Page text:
In a post on Radiohead’s website Yorke explained that the sculpture is of a “King Cnut type image facing the sea.” It will be assembled Nov. 27 in Brighton, England, at 11 a.m., which Yorke notes is “a Saturday morning at a civilised hour errr right .. ????”
Yorke’s 2006 debut album, The Eraser, featured a linocut of a figure representing King Cnut trying but failing to control the ocean.
The sculpture is part of 350 EARTH, which describes itself as the “world’s first ever global climate art project.”
Between Nov. 20-28 the project is launching public art installations in 16 locations around the world “to show how climate change is already impacting our world as well as offer visions of how we can solve the crisis,” according to 350 Earth’s website.
The project coincides with the United Nations Climate Change Conference, which is being held in Cancun, Mexico, Nov. 29-Dec. 10.
As Yorke explains, “The plan is to make images visible from the skies to remind those in Cancun that we are running out of time. We can’t keep putting this off.”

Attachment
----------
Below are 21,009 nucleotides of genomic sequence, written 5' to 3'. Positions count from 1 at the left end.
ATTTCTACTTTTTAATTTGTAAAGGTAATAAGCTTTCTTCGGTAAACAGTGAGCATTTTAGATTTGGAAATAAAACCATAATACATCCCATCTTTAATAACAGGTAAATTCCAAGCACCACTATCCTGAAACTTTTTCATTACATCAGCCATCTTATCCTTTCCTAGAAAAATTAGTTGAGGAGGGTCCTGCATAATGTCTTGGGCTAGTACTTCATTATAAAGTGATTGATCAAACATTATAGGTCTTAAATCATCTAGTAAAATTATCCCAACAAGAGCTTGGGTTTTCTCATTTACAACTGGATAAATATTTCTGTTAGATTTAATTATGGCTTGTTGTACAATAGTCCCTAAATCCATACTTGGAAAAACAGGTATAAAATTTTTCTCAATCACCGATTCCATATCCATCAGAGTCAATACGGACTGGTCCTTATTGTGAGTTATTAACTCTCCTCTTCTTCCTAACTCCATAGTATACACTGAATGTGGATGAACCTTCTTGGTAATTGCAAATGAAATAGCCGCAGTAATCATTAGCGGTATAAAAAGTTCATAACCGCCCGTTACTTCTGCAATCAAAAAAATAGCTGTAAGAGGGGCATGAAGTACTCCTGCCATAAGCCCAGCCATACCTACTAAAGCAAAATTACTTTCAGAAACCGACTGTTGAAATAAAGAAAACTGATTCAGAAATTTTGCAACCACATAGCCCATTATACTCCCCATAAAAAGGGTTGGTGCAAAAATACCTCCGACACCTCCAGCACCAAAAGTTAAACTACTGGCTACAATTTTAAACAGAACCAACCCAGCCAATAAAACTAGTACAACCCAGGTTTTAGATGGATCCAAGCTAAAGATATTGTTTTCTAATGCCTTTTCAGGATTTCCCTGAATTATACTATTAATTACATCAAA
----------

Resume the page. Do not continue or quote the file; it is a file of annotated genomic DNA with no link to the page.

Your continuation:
The first 2,000 people that RSVP will be guaranteed a spot in Yorke’s sculpture. The exact location in Brighton is yet to be announced. Participants are asked to wear all black “since your body will literally be the ‘paint’ that makes this drawing.” A black poncho will be provided to all participants.
The art project will go on, rain or shine. Earth 350 notes that “we will create the human sculpture even if it rains and is stormy, since weather is a central character in this art piece. Yes, this sound mad but since we’re recreating the story of King Canute it works.”
If you can’t make it to Brighton, art installations are also taking place in the United States, Spain, South Africa, Mexico, Maldives, India, Iceland, Egypt, Dominican Republic, Canada, Brazil and Australia.
The installations will be documented by satellites provided by DigitalGlobe.
For more information, click here for Earth 350’s website.
Click here for Radiohead’s website.
Click here to check out King Cnut's Wikipedia page.